Heitsch said that the union groups took “significant concessions” to close the gap four or five years ago. 

“It had already leaned out their expenses in their unit significantly,” Heitsch said. “There is not much left for them to offer us in the way of concessions.”

School board President Howard Wallach said he knows that many efforts were made across various bargaining units to try to develop another plan.

“It just hasn’t happened, and it doesn’t look like it can happen,” he said.

Trustee Sheilah Clay said the decision was hard.

“This is very, very difficult for us, because you’re a part of this community,” she said of the custodial employees. “I want to thank you … for the love, the dedication, the care that you gave and have given to all of the children and the teachers in the buildings in this district.” 

Currently, FPS officials are working through a ratification process with the bargaining units on health care. If the health care contingency is not agreed upon soon, a meeting with all parties will take place at the next FPS school board meeting.

Wallach was the lone dissenting vote.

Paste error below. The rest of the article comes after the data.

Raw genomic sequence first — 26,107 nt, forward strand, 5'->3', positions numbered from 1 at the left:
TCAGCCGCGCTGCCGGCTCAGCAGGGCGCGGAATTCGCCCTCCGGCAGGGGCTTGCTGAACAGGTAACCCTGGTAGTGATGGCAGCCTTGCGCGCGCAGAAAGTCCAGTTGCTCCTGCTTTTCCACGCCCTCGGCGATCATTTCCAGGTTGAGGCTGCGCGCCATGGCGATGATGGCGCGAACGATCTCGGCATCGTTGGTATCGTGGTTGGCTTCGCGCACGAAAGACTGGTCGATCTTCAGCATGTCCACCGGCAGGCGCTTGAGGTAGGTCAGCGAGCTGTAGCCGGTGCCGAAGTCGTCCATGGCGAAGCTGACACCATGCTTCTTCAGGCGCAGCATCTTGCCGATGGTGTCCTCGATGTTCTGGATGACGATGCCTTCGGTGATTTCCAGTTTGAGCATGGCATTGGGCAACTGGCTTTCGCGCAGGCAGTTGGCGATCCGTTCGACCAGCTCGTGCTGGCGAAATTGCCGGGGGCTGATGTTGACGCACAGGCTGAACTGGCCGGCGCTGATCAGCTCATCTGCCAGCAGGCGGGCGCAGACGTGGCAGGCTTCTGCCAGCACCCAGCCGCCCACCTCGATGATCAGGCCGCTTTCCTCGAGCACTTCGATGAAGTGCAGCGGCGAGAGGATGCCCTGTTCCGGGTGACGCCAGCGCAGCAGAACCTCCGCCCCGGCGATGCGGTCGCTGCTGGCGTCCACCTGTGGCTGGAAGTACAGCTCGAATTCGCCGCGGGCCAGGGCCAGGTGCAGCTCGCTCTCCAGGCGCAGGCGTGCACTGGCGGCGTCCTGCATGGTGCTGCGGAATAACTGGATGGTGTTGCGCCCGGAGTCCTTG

Wallach said that he voted “no” because an original proposal from administrators would have made the vote self-effective, meaning that if a union did not ratify health care provisions, then it would go to privatization.

“I thought that was a more effective way of resolving this,” Wallach said. “It would be a two-step process the way the board decided to proceed. I wanted it to be a one-step process … not drag it out. We’re in very difficult economic times in funding public education.” 

Tunick said that at no point in time were the bargaining units notified about the privatization being contingent upon other unions agreeing on the health care package.

“We are confused and disappointed that the board had originally made this resolution to automatically get rid of the transportation group if the teachers and (other union groups) didn’t ratify their portion of the health care (package). We are very grateful that the board amended the resolution to get rid of the automatic trigger.”

Khan thanked everyone in the transportation department for making concessions. 

“I think people have made such sacrifices, that to have an automatic dissolution of that contract is not fair to them that other bargaining groups haven’t agreed by a certain date,” he said.